ompetition is a convoluted experience with which people have many issues. The stress caused by competing will make even the most driven individual not want to do what he or she does best. Training, for a lot of people, is an escape; competition, for a lot of people, is a prison. The vulnerability of competitors reveals strange qualities in people; qualities that emerge in the space between one’s perceived reality and the reality that proves to be true. Doubting yourself before an opportunity is natural; to experience inadequacy, regret, or anxiety is natural. Learning to take solace in the controllable factors of competition and training is paramount in achieving the game-day confidence everyone seeks.
When building a puzzle, one focuses on the borders first. This allows the person to develop a sense of the puzzle; to formulate a plan and attack the center, which holds the most challenging pieces. Fortunately, puzzles are under your control, but sports aren’t so simple. So how can we identify the “border pieces” in the sports world? How can we trust the time and energy we put into our preparation without second-guessing ourselves? Let’s begin.
Nutrition is a factor that is under your control. No one forces you to consume anything. You have every opportunity to choose what you put into your body. Problems may arise from traveling, such as being in a new location or a foreign culture, or having limited access to quality food. If you know you’re going somewhere, it doesn’t take much to do a little homework first and find grocery stores or restaurants that fit your needs. I’ve found this gives a new feeling to traveling as well. Touching down and immediately knowing where to go to get what you need seems an obvious advantage, but you’d be surprised at how uncommon it is. Traveling to different countries and cultures also presents problems with unfamiliar food. While I don’t condone relying on the use of supplements, they can be a lifesaver on the road, and can aid in creating a routine in which you can feel confident. The last thing you need on your big day is your stomach disagreeing with something you’ve eaten recently.
Conditioning has been an interesting topic in recent years. From the Low Intensity Steady State norms of the past to the almost blinding focus on High Intensity Interval Training of the present, two things have remained the same: Conditioning is crucial and conditioning is under your control. I’m amazed when I see people gas out on a constant basis and deflect blame towards other factors. The amount and type of conditioning you need to do is going to depend solely on what sport you’re participating in. The area of the body, duration and rest times the sport allows, as well as the total working time, are all factors that need to be considered and are critical to an optimal conditioning routine. Many matches, bouts, fights, etc. have been won solely through conditioning, and it’s generally an X-factor. What’s the best part? It’s all on you. If you doubt the shape you’re in, you’re only going to perform worse. Stress compounds stress, and there’s more than enough of that when you’re competing.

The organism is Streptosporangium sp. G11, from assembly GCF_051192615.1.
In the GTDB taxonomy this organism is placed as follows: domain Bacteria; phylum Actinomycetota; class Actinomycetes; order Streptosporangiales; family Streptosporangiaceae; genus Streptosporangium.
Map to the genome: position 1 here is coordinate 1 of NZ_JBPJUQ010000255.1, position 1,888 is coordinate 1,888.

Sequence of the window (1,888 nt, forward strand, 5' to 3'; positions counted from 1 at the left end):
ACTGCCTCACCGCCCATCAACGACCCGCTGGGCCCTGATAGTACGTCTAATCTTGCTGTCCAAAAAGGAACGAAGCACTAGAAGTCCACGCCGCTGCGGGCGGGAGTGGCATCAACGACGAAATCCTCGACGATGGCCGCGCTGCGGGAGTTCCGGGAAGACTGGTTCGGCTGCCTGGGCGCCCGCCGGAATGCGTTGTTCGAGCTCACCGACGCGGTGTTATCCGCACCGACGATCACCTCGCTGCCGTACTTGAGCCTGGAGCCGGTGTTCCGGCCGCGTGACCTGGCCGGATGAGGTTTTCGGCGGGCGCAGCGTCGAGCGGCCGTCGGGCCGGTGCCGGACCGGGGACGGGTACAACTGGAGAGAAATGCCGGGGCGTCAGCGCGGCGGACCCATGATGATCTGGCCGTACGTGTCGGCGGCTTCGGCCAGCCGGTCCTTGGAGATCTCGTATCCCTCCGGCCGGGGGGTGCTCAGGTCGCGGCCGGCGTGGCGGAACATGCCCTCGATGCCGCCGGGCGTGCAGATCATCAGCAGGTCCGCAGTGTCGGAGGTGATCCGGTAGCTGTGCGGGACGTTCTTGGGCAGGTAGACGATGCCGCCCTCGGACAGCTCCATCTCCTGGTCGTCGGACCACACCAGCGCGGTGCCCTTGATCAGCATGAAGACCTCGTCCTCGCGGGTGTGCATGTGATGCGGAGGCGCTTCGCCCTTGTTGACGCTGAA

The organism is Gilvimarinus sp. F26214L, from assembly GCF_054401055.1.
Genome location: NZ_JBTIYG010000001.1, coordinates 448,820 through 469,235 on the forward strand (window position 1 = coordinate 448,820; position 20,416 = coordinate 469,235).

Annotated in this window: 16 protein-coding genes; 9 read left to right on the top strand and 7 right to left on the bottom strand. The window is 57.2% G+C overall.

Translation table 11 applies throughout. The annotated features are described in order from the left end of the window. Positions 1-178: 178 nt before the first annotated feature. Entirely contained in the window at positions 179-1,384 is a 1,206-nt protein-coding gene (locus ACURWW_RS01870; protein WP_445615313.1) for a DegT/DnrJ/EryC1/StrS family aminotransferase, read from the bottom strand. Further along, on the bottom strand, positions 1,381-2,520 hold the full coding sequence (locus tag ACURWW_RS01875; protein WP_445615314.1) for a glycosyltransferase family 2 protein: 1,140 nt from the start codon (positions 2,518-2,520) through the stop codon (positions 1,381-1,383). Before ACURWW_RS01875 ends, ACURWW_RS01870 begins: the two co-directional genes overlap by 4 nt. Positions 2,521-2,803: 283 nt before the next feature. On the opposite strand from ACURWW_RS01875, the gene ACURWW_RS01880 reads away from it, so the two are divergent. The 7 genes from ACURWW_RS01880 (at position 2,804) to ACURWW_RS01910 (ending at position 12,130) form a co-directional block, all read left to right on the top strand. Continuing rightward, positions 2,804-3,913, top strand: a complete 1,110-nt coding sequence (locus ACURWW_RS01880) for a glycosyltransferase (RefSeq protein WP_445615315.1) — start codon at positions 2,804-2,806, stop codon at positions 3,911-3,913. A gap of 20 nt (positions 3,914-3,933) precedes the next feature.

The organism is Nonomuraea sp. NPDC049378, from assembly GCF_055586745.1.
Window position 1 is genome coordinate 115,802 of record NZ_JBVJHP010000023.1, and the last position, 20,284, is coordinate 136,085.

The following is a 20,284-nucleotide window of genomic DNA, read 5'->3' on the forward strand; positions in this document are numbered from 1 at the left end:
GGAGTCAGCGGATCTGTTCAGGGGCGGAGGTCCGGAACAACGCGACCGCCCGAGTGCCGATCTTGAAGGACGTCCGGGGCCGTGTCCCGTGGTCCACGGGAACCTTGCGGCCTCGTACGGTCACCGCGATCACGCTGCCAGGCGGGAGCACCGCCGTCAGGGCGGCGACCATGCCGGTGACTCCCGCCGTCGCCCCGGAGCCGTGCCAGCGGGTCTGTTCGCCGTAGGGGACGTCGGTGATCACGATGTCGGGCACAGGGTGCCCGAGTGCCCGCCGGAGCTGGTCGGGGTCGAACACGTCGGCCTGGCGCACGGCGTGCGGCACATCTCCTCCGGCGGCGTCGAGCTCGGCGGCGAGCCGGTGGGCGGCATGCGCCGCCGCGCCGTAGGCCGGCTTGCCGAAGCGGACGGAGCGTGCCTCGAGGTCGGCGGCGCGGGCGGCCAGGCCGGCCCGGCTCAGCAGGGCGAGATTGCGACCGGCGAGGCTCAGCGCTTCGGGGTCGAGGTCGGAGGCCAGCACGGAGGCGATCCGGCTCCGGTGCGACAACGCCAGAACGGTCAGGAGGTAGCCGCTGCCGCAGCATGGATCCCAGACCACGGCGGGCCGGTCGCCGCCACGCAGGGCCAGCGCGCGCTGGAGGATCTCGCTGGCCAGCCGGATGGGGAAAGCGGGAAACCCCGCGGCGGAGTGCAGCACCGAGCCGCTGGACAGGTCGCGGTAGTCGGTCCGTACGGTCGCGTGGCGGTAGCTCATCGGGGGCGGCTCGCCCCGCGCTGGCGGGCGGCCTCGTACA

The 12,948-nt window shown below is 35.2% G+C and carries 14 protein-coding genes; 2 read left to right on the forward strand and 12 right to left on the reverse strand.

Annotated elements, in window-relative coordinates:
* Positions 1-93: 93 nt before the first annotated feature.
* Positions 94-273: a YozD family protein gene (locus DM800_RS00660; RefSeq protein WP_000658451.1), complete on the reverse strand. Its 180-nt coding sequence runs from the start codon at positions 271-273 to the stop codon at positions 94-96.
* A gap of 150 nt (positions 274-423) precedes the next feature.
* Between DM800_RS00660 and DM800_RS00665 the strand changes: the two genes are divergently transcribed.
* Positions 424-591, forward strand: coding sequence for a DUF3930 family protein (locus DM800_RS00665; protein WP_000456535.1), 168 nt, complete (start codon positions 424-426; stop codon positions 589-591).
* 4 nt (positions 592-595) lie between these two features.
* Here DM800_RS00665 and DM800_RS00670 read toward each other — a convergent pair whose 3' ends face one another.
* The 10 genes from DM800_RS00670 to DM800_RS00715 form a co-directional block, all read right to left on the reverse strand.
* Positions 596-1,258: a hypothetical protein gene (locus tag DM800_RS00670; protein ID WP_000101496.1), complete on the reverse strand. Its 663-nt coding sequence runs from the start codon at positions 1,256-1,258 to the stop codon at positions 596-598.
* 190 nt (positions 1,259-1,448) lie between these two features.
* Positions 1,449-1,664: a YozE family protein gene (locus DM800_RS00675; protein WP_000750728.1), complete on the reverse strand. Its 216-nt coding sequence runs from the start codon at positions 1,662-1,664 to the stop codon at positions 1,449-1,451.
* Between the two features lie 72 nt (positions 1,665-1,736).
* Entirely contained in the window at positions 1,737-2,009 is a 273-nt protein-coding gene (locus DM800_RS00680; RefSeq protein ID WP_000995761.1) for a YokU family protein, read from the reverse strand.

Strength, Power, and Speed
Depending on your sport, you’re going to need a high degree of specialization to be truly competitive. Learning the different speeds, vectors, and timings of the body’s ability to produce force in your chosen sport will give you a huge understanding of how to train properly. Different parts of the body are going to use different intensities and speeds under high-stress competitive situations, and it’s essential to take advantage of this fact in your training. Non-strength sports require a greater mix of power, speed, and conditioning – that’s a given. They also require a mix of other skills such as spatial awareness, cognitive processes, and a wider range of muscle memory, to name but a few. Factoring all these things into your training can leave you standing confident on competition day.
Injuries happen every day, and oftentimes out of our control. There’s not a lot of prehab you can do to stop your ligaments from tearing when a 220lb body projects itself into your knee. However, these injuries are a lot rarer than the usual sports-related injuries. Overuse and imbalances stack stress on the body every day; if left unchecked, these can manifest into debilitating injuries that prevent practice and, worst of all, sap confidence. Making sure you set aside extra workouts in the week to address patterns and muscles that are being used excessively, or are otherwise unbalanced, is a great way to correct these issues. Combining these with other recovery activities – such as tempo skill work, contrast baths, and soft tissue work such as stretching and myofascial release – creates comprehensive recovery workouts that keep the body functioning correctly. Try adding in some envisioning and meditation work to keep the brain as confident and as healthy as the body.
It’s not all that complicated, really. Staying vigilant in your preparation regarding the simple aspects of sports is key when it comes to feeling confident when it counts. The less leeway you give yourself during training, the more freedom you have when it comes down to putting it on the line. Embrace the butterflies, accept the pressure, and welcome with open arms the privilege it is to represent not only yourself, but everyone who helped to get you to where you are. Competition should be a positive experience; it should be a reward for all you’ve put yourself through.You should be hungry. It shouldn’t be a negative experience full of doubt and fear – these emotions may play a part, but learning to navigate through those feelings is just as important as learning to win. Whether it’s a local weekend meet or the Olympics, we should all be so fortunate to be able to compete with the game-day confidence everyone seeks.
Photo Credit: Lou DiGesare